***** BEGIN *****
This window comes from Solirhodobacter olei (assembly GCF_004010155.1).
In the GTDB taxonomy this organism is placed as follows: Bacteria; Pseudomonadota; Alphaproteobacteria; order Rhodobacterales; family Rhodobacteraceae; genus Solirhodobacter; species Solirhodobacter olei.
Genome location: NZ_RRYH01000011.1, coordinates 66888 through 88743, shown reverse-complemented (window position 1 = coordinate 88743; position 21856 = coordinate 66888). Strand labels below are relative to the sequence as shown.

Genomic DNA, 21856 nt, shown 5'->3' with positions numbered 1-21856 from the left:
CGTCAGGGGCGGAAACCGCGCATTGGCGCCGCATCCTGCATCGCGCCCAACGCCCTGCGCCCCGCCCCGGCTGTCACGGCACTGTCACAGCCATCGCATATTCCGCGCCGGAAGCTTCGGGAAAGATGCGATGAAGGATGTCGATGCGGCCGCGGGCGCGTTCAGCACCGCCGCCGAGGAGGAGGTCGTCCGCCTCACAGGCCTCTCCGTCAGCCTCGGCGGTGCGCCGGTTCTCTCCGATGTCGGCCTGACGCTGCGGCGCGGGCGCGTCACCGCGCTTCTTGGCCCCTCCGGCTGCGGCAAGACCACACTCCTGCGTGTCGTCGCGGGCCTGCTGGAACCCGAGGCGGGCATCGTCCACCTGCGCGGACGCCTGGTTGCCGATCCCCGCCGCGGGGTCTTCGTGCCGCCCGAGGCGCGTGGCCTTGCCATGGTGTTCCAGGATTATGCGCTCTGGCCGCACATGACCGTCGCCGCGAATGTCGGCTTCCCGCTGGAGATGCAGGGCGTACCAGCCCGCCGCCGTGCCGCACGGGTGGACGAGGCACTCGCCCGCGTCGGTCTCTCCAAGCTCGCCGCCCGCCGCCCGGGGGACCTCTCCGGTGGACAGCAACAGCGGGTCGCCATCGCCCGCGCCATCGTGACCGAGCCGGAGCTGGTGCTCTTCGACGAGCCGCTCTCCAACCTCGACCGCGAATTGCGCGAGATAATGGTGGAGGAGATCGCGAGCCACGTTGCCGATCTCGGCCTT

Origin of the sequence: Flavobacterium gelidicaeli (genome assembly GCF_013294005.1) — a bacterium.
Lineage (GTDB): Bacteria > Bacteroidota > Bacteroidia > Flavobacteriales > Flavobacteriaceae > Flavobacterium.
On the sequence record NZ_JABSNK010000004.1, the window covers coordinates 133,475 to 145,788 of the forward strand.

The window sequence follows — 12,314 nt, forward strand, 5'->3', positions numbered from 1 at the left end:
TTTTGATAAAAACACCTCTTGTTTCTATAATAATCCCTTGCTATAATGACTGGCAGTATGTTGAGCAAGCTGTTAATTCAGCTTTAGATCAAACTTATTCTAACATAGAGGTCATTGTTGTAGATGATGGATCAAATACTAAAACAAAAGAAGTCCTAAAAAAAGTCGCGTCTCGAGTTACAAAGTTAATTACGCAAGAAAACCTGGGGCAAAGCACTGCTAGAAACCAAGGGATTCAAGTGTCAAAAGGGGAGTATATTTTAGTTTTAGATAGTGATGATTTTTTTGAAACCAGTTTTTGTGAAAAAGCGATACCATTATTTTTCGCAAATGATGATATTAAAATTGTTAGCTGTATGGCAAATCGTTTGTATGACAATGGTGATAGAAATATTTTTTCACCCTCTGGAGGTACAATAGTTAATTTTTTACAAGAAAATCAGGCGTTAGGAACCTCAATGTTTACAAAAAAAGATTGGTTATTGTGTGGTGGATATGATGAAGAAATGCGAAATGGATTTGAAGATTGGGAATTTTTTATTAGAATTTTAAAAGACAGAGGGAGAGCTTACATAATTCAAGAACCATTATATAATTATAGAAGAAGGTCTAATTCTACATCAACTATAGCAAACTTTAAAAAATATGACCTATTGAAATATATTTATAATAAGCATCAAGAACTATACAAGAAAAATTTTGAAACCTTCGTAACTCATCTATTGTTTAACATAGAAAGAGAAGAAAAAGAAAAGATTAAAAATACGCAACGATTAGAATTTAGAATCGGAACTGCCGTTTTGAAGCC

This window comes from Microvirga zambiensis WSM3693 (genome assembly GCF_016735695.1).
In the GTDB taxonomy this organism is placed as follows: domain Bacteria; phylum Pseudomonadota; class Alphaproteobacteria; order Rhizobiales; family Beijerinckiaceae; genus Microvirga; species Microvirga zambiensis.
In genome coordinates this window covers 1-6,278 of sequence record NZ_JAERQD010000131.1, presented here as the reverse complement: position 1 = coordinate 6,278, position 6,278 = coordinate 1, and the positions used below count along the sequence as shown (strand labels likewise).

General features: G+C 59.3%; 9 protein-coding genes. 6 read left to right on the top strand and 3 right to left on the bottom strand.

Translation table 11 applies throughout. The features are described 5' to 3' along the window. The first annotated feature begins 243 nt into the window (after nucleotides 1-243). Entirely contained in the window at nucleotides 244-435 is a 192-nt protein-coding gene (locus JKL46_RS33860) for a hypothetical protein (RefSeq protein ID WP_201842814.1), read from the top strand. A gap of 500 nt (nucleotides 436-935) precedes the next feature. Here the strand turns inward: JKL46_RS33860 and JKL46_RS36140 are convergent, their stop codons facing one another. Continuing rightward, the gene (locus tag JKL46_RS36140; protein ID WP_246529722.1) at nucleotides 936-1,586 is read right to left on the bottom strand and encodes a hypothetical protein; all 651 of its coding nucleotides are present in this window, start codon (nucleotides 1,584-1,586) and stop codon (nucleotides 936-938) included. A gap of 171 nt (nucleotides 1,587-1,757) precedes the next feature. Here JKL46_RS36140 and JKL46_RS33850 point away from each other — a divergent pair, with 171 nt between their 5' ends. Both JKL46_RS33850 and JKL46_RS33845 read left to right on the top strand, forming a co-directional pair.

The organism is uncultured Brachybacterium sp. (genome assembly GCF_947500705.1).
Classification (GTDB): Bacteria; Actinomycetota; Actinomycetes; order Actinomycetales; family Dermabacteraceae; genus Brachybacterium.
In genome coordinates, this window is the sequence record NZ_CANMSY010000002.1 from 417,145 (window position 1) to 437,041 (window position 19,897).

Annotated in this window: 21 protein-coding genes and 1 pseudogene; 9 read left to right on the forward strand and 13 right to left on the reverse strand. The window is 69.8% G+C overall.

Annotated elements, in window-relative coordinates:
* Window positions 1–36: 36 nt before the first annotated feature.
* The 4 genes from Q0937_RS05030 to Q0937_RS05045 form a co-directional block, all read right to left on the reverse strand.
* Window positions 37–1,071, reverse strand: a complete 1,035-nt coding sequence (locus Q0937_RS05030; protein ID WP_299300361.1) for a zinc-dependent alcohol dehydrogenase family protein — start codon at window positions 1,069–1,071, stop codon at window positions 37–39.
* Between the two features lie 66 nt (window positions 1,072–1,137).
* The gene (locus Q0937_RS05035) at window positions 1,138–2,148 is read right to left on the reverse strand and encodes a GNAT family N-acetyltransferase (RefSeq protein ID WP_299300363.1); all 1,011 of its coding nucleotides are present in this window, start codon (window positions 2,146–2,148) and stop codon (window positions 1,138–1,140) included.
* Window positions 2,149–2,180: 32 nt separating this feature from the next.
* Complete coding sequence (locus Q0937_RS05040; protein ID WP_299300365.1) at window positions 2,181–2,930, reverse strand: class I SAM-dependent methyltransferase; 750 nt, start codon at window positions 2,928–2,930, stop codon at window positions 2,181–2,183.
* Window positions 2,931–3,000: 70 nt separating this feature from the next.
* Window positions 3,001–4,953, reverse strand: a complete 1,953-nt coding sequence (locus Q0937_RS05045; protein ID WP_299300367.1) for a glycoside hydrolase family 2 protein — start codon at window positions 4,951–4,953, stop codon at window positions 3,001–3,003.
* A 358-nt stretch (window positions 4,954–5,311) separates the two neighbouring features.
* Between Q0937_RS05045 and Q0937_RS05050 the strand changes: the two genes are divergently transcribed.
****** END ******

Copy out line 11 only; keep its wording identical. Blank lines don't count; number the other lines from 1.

This window comes from Microvirga zambiensis WSM3693 (genome assembly GCF_016735695.1).